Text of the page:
Other Considerations and Limitations

Filing civil rights cases against the state of Nevada in state court raises other limitations.

The state still expressly invokes immunity when there is a discretionary act.[28] This protection is, arguably, more broad than qualified immunity.

While defendants may be hard-pressed to argue that there is discretion in honoring Nevada constitutional rights, there are always gray areas for litigators to explore.

Second, any plaintiff seeking to enforce a self-executing private right of action for monetary damages created by the Nevada Constitution must be aware of the caps. An award for damages sounding in tort against an employee of the state is limited to $200,000, and may not include punitive damages.[29]

Furthermore, civil rights litigation is typically protracted, arduous and emotionally draining. And while the state may be more inclined to negotiate while qualified immunity is not a viable defense, there is little to no incentive to settle for more than the statutory cap.

This limitation is one that plaintiffs and civil rights plaintiffs attorneys should consider before filing an action.

In conclusion, the Mack opinion provides a clear framework for determining which Nevada constitutional provisions are capable of being enforced in pursuit of monetary damages without a need for a statute to do so.

This opinion provides an entirely new avenue of approach for civil rights attorneys seeking justice against law enforcement agencies in Nevada.

Accordingly, the Mack opinion is a landmark decision in civil rights litigation in the Silver State, and its future impact will be watched closely by those of us in the field.

Austin Barnum is an associate at Clark Hill PLC.

Perspectives" is a regular feature written by guest authors on access to justice issues. To pitch article ideas, email expertanalysis@law360.com.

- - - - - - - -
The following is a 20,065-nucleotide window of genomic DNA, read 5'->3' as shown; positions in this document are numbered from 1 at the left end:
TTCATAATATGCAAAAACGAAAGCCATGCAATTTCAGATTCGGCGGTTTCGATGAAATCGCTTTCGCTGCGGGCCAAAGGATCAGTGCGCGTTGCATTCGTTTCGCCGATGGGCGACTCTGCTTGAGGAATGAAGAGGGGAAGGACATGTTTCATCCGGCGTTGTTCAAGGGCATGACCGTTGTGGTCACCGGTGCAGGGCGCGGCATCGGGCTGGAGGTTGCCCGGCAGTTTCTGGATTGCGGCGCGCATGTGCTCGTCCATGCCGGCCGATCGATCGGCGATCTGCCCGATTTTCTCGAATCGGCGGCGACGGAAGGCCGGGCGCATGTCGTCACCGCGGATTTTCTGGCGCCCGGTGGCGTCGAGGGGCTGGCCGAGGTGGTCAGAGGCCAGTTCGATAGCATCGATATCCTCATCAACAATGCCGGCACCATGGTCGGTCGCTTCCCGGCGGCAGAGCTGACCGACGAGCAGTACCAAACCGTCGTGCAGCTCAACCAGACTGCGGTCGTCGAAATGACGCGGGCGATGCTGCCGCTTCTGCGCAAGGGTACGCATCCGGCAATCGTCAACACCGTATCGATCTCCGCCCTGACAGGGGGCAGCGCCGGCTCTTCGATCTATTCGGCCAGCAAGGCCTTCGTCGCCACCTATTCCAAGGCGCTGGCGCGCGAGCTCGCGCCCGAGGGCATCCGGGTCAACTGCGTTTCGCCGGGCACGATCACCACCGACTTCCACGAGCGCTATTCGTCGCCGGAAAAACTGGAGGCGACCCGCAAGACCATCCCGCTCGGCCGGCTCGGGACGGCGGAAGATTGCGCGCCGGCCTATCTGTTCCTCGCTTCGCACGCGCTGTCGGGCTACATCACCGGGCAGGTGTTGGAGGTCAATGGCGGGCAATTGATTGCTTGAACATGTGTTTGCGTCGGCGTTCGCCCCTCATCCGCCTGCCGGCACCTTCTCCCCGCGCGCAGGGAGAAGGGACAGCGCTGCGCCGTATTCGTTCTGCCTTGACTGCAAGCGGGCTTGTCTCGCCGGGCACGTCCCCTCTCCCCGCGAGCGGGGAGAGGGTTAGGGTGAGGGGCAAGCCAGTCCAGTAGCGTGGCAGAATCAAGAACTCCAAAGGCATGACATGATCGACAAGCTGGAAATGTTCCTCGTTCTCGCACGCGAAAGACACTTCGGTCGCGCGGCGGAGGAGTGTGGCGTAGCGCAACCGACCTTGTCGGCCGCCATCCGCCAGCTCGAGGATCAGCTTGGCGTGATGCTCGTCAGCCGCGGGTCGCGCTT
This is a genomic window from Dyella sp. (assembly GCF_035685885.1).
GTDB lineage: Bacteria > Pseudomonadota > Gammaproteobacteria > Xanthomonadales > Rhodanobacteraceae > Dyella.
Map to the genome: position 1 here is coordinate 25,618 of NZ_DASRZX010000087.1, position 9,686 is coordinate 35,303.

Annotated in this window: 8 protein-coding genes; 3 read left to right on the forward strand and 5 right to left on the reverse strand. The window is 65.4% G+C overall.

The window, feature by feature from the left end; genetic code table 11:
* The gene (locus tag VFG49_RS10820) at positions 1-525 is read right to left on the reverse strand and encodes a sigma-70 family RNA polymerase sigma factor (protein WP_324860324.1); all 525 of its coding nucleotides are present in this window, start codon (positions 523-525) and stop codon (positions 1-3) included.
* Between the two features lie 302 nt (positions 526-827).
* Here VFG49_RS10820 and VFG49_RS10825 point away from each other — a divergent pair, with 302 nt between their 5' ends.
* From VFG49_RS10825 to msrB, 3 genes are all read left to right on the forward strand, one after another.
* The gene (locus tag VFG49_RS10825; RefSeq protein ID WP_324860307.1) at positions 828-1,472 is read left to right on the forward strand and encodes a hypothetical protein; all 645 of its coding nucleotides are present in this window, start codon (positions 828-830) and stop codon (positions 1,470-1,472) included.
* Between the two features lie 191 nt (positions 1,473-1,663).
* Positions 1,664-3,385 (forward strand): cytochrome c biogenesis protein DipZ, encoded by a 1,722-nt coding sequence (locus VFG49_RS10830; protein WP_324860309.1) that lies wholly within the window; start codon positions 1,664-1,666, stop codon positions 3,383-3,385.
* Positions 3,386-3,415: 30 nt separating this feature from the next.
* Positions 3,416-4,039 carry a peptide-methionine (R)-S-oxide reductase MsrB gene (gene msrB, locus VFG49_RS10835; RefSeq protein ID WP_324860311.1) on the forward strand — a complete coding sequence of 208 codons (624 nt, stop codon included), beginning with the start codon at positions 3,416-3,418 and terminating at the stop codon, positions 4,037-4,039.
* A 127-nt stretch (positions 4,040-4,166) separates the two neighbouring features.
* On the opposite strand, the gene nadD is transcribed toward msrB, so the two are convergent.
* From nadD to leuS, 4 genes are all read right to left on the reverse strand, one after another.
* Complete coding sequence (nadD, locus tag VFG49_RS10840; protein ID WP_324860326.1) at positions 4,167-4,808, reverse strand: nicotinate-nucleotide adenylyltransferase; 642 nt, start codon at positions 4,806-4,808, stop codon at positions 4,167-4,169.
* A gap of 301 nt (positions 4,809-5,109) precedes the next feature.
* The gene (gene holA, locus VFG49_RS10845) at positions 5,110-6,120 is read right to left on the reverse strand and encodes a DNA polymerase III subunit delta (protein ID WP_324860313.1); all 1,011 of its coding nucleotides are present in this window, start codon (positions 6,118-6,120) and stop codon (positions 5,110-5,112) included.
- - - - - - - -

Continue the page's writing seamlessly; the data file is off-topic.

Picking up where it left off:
The opinions expressed are those of the author(s) and do not necessarily reflect the views of their employer, its clients, or Portfolio Media Inc., or any of its or their respective affiliates. This article is for general information purposes and is not intended to be and should not be taken as legal advice.

[1] Mack v. Williams , 138 Nev. Adv. Op. 86, 522 P.3d 434 (2022).

[2] Mack, 522 P.3d at 441.

[3] See 42 U.S.C. § 1983.

[4] Mack at 442 (internal citations and punctuation omitted).

[5] Id. at 444.

[6] Katzberg v. Regents of Univ. of Cal. , 29 Cal.4th 300 (2002).

[7] Mack at 444.

[8] Id. at 447.

[9] Id. at 447 (citing Restatement (Second) of Torts § 874A (Am. Law Inst. 1979).

[10] See id. at 448.

[11] Id.

[12] Id. at 452.

[13] Id. at 449.

[14] Id. at 450.

[15] NV Const. Art. 1 § 4.

[16] NV Const. Art. 1 § 10.

[17] NV Const. Art. 1 § 11

[18] NV. Const. Art. 1 § 9.

[19] NV. Const. Artic. 1 § 6.

[20] NV. Const. Art. 1 § 8

[21] Mack at 450-51.

[22] Ashcroft v. al-Kidd , 563 U.S. 731, 743 (2011).

[23] Mack at 451.

[24] Id. at 450-51.

[25] Id. at 444.

[26] Id. at 442.

[27] Ashcroft v. al-Kidd, 563 U.S. 731, 743 (2011).

[28] See NRS 41.032.

[29] See NRS 41.035.